But testing is just one part of the solution, Cullors told Mic in the email. The safest place to be during a pandemic, as advocates have said since the onset of the virus in the U.S., is at home. Most municipalities have released some, but not all, people with underlying medical conditions or those with just a few weeks more to serve of their sentence. Anderson says that the LA County reduction of its incarcerated population by more than 30% is a good start, but that "local and state jurisdictions need to expand eligible release."

"[The] elderly who have been overlooked for release, who are medically vulnerable, and people who are a low risk to public safety, [and] people who have already served extremely long sentences need not be held any longer," Anderson tells Mic. Advocates also note that jails and prisons are transient places. Every day, staff enter and leave jails where infection rates are high, which can actually increase the public health risk outside jails of transmitting coronavirus.

Until this announcement, those incarcerated in county and state jails and prisons were fighting for both information about coronavirus as well as basic means to protect themselves, such as having access to PPE or hand sanitizer. Cullors told Mic that "just because someone is incarcerated does not mean that they do not deserve adequate medical care and sanitary conditions." She added that some incarcerated people in Los Angeles's Men's Central Jail were "forced to clean COVID-19 contaminated cells without any protection," and others reported being "transferred into cells with non-positive individuals without any warning or quarantine period."

Anderson notes that incarcerated people are generally an overlooked population when it comes to health care, but there are layers to the problem. "The fastest growing population in prisons and jails are women. By and large women are disproportionately incarcerated for economic crimes," she says. "Women who are incarcerated are parents. The system has essentially responded to needs for help by making matters worse." She says that the same way that income level or race are related to the likelihood of contracting coronavirus, so too do these connections exist in a system that criminalizes poverty and produces poor health outcomes.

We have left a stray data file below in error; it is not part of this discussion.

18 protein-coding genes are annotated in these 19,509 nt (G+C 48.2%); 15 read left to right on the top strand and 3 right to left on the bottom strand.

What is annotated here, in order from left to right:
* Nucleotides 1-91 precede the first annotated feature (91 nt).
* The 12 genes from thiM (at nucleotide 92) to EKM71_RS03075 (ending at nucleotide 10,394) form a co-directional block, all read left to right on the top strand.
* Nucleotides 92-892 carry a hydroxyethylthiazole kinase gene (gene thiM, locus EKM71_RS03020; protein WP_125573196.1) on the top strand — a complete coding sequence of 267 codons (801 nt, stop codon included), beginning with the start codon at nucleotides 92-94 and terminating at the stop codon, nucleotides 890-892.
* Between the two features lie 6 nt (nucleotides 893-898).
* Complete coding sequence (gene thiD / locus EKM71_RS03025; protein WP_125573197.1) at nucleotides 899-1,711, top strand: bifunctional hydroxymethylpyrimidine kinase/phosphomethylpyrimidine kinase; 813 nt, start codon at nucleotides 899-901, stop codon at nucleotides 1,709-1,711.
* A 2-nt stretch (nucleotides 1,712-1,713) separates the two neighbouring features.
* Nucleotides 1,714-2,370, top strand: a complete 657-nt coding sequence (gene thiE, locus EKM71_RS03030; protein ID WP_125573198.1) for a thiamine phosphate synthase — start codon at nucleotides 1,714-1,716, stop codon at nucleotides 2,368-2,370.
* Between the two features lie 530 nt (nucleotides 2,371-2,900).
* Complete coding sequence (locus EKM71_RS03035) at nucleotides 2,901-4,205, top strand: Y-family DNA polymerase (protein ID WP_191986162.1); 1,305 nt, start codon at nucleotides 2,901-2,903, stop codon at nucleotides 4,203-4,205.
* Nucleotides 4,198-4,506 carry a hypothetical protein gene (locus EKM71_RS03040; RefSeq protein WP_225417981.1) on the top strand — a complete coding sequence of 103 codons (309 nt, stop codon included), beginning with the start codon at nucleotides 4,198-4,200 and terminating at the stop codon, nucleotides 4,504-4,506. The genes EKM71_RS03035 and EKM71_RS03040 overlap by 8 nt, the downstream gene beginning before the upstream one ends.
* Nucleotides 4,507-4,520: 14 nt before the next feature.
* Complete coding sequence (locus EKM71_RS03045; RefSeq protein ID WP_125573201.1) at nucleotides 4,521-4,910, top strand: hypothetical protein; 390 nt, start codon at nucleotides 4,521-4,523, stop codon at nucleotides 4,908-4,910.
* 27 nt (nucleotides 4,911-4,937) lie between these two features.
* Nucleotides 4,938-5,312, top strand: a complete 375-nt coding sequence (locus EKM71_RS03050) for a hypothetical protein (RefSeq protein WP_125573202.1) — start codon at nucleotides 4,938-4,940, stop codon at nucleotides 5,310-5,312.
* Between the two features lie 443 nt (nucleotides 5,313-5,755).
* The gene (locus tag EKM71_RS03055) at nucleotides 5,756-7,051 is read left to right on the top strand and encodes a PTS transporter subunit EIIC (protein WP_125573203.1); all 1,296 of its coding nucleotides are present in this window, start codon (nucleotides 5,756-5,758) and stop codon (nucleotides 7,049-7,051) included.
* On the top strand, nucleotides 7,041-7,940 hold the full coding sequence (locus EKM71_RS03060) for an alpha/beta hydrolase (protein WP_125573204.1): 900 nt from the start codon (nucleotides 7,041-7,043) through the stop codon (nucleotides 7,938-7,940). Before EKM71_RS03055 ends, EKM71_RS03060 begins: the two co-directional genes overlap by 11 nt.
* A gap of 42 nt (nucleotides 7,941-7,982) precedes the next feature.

As for how to move forward, "We need people to realize that the lives of incarcerated folks matter just as much as the lives of non-incarcerated folks, and we need our jail policies to reflect that fact," Cullors said. With the first and second steps of testing and release underway, she added that the next legislative move needs to be looking at redirecting funds away from incarceration and policing.

"Another step in the right direction would be to defund law enforcement agencies, like the police and sheriff," per Cullors, and "invest that money in communities of color to help reconcile the abuse and acknowledge what the data tells us — punitive approaches do not reduce recidivism."